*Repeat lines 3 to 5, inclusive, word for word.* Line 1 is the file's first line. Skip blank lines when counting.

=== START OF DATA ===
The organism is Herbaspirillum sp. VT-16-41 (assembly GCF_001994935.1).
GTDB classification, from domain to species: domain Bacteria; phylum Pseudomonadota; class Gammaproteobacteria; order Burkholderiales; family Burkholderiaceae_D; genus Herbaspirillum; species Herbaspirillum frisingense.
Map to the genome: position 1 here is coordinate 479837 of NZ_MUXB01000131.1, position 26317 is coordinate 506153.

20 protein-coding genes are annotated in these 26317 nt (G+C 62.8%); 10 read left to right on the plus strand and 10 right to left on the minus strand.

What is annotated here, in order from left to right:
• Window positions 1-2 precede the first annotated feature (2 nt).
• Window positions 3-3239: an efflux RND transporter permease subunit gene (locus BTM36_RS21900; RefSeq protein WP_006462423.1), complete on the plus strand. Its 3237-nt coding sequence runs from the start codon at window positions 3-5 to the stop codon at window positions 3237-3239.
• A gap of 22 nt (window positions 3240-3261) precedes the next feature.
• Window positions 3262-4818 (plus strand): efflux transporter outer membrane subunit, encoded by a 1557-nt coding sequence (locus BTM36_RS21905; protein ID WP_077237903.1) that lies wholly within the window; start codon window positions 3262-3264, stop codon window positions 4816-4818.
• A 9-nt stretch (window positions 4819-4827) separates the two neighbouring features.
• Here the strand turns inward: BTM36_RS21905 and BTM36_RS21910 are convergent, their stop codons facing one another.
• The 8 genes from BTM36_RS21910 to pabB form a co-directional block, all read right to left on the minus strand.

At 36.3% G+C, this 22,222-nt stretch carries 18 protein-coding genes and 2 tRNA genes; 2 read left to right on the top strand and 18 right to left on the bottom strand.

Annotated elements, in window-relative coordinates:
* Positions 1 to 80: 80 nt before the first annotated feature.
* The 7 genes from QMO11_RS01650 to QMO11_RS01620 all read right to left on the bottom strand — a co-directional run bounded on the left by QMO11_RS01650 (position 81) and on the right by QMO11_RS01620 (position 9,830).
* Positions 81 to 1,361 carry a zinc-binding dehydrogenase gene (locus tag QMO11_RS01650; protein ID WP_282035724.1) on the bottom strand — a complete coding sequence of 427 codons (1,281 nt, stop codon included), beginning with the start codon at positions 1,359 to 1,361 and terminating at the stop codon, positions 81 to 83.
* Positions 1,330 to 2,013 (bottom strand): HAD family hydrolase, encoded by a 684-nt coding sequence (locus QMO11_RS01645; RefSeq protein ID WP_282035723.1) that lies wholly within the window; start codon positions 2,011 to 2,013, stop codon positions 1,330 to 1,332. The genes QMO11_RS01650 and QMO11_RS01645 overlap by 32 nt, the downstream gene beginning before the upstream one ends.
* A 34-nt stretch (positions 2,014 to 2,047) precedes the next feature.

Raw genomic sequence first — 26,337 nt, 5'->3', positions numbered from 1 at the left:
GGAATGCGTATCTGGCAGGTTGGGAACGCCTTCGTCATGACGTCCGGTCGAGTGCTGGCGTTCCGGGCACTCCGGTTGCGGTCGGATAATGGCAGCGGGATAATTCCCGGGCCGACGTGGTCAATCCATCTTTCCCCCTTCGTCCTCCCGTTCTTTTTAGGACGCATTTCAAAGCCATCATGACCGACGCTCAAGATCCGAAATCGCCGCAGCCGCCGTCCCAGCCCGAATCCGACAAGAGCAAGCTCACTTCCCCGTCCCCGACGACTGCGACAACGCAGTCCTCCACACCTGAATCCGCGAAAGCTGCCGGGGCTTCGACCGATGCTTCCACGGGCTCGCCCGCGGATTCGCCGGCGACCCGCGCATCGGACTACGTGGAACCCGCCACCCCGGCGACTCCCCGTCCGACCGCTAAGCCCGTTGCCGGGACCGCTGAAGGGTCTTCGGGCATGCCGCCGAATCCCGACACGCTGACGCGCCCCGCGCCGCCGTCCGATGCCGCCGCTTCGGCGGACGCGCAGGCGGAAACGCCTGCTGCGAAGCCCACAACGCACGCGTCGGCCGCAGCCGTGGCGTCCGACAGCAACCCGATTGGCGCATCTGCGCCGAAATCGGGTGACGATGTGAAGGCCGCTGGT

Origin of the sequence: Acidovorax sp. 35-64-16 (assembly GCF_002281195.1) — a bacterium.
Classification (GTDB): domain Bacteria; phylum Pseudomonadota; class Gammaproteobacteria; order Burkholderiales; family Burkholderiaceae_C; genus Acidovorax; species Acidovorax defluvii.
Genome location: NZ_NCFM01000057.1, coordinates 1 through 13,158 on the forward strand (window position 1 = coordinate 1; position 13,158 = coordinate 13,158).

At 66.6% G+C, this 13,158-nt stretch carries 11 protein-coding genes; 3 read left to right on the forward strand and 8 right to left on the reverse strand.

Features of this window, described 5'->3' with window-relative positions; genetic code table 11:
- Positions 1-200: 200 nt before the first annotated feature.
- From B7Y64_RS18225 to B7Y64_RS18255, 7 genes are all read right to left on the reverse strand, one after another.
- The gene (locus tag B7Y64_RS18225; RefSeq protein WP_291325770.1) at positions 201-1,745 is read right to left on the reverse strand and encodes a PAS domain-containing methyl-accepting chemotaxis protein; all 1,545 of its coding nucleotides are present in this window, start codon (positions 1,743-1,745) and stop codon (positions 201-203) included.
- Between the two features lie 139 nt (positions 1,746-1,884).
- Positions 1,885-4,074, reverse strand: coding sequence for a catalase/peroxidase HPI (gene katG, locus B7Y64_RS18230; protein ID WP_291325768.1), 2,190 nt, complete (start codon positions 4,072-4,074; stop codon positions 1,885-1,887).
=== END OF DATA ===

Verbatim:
Map to the genome: position 1 here is coordinate 479837 of NZ_MUXB01000131.1, position 26317 is coordinate 506153.

20 protein-coding genes are annotated in these 26317 nt (G+C 62.8%); 10 read left to right on the plus strand and 10 right to left on the minus strand.

What is annotated here, in order from left to right: